Hurricane Ida hit the shores of Louisiana on August 29th, the 16th anniversary of Hurricane Katrina. Now that a month has passed since the initial impact, the hurricane no longer dominates headlines, but the people of Louisiana are still feeling the effects of the storm.
There will likely be a long road to recovery from Ida. Below we’ll take a look at the progress so far and what hurdles residents continue to face.
Tent City Houses Support Workers
Support workers are being housed in tents across the state as they assist with recovery operations. This includes repairing damaged equipment, restoring power, and clearing debris, especially in harder-hit coastal areas.
In some areas, debris collection is expected to continue until the end of October. This is because garbage trucks are now up and running again to collect regular household waste and remove debris.
Residents Unable to Return to Homes
Many Louisiana residents have yet to safely return to their homes and are staying in hotels or with relatives, while others have left the state. Other families continue to clean up their homes before moving back or salvage items not destroyed by the storm.
After Hurricane Katrina, some residents received money to elevate their homes, and now others are hoping to receive grant funds to do the same.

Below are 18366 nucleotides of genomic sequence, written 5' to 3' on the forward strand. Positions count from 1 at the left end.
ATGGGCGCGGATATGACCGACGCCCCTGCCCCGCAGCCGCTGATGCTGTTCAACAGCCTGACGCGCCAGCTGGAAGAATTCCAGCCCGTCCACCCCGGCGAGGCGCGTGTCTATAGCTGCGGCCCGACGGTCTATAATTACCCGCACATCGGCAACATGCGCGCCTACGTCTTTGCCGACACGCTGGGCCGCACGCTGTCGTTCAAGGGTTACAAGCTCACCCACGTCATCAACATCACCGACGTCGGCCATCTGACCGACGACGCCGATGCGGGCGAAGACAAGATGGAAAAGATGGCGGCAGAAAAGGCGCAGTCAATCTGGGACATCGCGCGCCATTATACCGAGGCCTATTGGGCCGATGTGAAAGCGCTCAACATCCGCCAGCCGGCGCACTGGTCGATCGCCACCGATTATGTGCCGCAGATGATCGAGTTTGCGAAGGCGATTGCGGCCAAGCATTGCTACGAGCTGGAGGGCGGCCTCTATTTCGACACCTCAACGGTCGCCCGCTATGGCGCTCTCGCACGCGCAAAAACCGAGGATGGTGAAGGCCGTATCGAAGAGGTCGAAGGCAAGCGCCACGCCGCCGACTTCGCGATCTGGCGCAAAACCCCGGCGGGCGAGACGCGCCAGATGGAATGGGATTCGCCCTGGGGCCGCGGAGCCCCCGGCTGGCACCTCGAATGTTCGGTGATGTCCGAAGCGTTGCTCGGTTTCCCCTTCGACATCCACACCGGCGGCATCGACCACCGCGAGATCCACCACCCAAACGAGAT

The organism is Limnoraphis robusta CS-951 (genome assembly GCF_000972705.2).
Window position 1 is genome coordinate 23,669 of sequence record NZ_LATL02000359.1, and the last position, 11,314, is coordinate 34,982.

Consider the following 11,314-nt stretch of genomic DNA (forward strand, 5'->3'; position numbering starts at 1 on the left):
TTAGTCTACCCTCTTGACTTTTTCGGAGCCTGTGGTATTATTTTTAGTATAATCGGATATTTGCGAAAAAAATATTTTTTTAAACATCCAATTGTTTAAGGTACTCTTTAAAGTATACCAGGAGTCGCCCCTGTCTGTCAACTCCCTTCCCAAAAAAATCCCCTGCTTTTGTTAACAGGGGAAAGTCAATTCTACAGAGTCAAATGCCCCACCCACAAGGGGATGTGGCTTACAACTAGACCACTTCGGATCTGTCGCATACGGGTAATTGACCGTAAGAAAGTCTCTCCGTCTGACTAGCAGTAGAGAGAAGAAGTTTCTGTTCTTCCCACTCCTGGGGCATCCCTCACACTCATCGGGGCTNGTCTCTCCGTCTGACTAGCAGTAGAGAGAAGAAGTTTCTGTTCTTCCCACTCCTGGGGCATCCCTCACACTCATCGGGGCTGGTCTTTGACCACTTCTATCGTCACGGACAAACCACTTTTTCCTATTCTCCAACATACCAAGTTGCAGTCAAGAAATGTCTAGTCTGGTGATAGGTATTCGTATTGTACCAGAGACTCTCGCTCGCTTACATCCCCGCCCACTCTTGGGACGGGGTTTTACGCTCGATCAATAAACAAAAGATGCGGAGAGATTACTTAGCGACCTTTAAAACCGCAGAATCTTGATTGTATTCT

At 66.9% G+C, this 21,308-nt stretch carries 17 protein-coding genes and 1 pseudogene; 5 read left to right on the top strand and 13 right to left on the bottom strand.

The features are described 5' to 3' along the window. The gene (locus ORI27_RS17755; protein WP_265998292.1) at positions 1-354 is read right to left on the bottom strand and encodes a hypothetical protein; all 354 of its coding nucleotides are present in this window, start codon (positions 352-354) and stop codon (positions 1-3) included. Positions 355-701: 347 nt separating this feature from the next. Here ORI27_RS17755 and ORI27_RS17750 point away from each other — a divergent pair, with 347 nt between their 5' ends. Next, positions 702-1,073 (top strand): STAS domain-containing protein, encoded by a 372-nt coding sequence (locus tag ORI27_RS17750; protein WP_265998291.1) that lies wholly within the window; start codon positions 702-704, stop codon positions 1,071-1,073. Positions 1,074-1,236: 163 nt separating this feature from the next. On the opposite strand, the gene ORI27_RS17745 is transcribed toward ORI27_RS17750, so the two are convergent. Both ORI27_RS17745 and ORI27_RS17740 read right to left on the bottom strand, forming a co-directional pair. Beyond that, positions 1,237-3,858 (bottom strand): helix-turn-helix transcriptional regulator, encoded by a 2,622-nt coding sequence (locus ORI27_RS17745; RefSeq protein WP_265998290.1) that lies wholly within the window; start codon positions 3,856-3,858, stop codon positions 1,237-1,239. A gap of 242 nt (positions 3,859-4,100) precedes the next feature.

Power Outages Continue
Hurricane Ida knocked out power to about 1.1 million customers in Louisiana, and thousands are still without power as energy companies repair damaged equipment and downed lines. According to Entergy, the Louisiana power company, there are still more than 4,000 people without power.
Many people are also still without running water or have been told to boil water before using it.
Oil Spillages Soar
Hurricane Ida made landfall at Port Fourchon, the service hub for most of the offshore oil platforms in the Gulf of Mexico, which has caused problems in terms of oil spills.
The National Oceanic and Atmospheric Administration (NOAA) reported 55 spills two weeks after Hurricane Ida hit. This compares to the five spills NOAA picked up in the two weeks before Ida.
“That’s unprecedented, based on our 10-year record,” Ellen Ramirez, who oversees NOAA’s round-the-clock satellite detection of marine pollution, including oil spills, told the New York Times that “Ida has had the most significant impact to offshore drilling” since the program began.
As weather events grow increasingly more intense, Tomorrow.io’s weather intelligence is working to help cities, businesses, and families prepare.